WASHINGTON D.C. —
WASHINGTON – Here at the east end of the reflection pool on the National Mall, the stone columns stand tall and proud around the men they honor.
As World War II veterans of Elkhart County shuffled down the ramp, their eyes wandered up and down and back and forth. For some, this pristine and polished memorial even took them from now to then.
"I love this," said Merlin Truex of Elkhart as he rested for a moment on a bench. "I’ve been to the other monuments here (in Washington D.C.), but this is the best one of the lot … but I may be prejudiced. I’m amazed, I really am."
An Army quartermaster, Truex was based mostly in Hawaii, but often went on allied invasions in the Pacific. On this humid and overcast day in the nation’s capital he was with his brothers again at the World War II Memorial.
Truex was one of 35 World War II veterans and a handful of Korea and Vietnam war veterans who traveled to the D.C. area on a bus thanks largely to the fundraising efforts of Goshen City Councilman Harlan "Chic" Lantz.
The group of veterans arrived at their shrine just before noon. Trip coordinator Mearl Grabill of Goshen led them to the "Pacific" side of the memorial where they were greeted by an attendant.
"We have," Grabill proclaimed as he shook the man’s hand, "a 56-band of angels."
The man smiled, welcomed them all into the memorial and thanked many of them for their service as they passed.
For nearly two hours the men strolled around the memorial, reading the walls and sharing their stories. The group even gathered for photo holding American flags that were given to them as a memento of their trip. They even held flags for other Elkhart County World War II vets who wanted to make the trip but couldn’t. Those flags will be carried back to Indiana and given to those men.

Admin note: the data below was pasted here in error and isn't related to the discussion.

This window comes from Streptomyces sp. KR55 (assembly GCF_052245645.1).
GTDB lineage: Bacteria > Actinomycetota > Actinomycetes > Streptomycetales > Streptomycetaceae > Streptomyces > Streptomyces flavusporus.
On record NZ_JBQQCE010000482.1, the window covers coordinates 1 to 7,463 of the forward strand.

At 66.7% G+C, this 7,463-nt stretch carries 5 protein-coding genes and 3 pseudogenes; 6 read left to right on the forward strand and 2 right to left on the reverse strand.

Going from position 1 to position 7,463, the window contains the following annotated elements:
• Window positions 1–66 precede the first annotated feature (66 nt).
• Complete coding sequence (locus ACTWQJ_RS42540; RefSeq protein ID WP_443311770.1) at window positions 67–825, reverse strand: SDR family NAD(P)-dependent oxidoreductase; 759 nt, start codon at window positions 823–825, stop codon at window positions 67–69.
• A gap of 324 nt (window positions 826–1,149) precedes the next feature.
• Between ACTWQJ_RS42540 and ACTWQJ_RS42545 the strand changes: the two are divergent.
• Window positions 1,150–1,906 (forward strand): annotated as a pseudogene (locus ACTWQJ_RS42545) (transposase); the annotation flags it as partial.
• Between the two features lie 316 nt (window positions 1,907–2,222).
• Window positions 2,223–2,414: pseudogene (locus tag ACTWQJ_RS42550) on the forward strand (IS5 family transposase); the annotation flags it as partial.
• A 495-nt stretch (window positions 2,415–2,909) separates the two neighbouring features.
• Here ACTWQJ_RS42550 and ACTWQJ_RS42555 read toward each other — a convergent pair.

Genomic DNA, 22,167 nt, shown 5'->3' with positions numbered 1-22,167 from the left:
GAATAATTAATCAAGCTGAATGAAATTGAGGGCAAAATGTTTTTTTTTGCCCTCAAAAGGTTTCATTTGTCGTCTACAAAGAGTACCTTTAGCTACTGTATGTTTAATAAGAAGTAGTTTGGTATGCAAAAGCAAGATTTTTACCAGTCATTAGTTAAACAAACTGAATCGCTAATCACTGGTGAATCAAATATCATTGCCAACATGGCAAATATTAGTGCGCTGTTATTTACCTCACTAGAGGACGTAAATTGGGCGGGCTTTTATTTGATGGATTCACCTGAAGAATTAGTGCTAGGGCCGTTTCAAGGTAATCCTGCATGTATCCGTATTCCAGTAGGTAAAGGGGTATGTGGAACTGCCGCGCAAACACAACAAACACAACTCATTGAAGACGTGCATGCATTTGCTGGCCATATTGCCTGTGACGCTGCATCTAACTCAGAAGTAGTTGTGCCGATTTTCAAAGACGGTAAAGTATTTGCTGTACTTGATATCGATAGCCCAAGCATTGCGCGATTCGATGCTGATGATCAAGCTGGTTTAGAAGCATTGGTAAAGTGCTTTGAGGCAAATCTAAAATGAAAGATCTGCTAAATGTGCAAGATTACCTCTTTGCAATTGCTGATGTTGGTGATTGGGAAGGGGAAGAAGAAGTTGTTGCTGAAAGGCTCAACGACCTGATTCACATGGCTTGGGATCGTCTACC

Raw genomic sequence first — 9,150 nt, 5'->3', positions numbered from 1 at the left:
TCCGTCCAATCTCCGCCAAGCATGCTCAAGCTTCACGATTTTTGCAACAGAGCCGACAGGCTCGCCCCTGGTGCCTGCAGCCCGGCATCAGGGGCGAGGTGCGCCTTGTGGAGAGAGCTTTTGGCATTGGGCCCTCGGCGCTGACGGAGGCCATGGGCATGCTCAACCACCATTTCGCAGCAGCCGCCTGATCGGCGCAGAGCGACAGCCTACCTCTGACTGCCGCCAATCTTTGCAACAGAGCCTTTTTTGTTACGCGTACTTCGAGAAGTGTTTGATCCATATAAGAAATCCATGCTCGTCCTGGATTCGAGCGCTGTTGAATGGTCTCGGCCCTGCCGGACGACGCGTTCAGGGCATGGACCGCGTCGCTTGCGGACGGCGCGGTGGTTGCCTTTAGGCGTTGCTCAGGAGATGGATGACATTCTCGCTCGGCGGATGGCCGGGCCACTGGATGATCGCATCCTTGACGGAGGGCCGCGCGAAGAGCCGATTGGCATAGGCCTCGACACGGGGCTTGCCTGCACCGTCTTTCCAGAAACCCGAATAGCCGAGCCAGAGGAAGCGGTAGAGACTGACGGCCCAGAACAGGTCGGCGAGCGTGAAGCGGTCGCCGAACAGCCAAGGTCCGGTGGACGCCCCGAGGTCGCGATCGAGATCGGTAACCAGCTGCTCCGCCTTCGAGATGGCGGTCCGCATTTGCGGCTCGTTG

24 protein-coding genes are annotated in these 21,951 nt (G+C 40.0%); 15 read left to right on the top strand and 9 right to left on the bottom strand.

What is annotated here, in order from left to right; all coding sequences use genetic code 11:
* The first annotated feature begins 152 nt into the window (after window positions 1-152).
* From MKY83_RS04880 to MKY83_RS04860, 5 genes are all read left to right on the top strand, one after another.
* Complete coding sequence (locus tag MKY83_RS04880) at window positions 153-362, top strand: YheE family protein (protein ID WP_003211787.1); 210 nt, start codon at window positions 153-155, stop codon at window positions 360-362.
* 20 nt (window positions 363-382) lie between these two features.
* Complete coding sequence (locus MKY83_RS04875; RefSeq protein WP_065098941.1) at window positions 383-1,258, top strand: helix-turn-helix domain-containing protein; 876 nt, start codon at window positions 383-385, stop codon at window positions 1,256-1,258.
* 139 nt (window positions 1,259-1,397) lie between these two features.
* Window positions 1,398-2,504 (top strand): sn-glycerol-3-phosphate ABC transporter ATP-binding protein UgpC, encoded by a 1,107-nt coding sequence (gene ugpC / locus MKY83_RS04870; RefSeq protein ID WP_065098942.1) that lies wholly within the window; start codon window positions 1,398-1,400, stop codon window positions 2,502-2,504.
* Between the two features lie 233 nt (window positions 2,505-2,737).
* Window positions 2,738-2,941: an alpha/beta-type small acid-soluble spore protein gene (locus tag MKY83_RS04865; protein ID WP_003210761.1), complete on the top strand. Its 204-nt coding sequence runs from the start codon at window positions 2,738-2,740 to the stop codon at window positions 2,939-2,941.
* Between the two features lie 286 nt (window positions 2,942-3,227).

As the veterans gathered, passersby stopped and snapped their own photos to document their own memories of a special moment with people they had never met before.
"This is just beautiful to watch," a lady visiting from Australia said as she pulled the group into focus on her digital camera. "I’m so glad I got to see it."
On the road again
The group’s whirlwind jaunt down memory lane began early Monday morning with continental breakfast at the Comfort Inn in Gaithersburg, Md.
By 7:15 a.m. everybody was full of English muffins and microwaved eggs. They loaded themselves onto the Cardinal bus piloted by George Conners of Elkhart as Grabill stood at his now customary spot in the front of the bus.
"Is everybody happy?" he said enthusiastically.
An excited grumble reverberated from the back of the bus as Conners pulled away from the hotel and toward the nation’s capital, more than 30 World War II veterans armed with ponchos and disposal cameras in tow.
Headed down Maryland 355, the group crept inside the beltway into Bethesda and past the famed Naval Hospital. Once in D.C. Conners took the group down Wisconsin Avenue and past the National Cathedral.
"Oh my gracious," said Elkhart’s L.D. Palmer as he peered out the window at the magnificent church. "Isn’t that beautiful."
From there it was on to Massachusetts Avenue, otherwise known as Embassy Row.
The veterans snapped photos through the bus windows as they passed a statue of Winston Churchill flashing the victory sign in front of the British Embassy.
It reminded Lantz of a joke.
"Some lady went up to Churchill and said ‘You’re drunk,’" Lantz said. "He said ‘Well, you’re ugly and tomorrow I’ll be sober."
A mock rim shot was audible from the back of the bus as the men around Lantz laughed.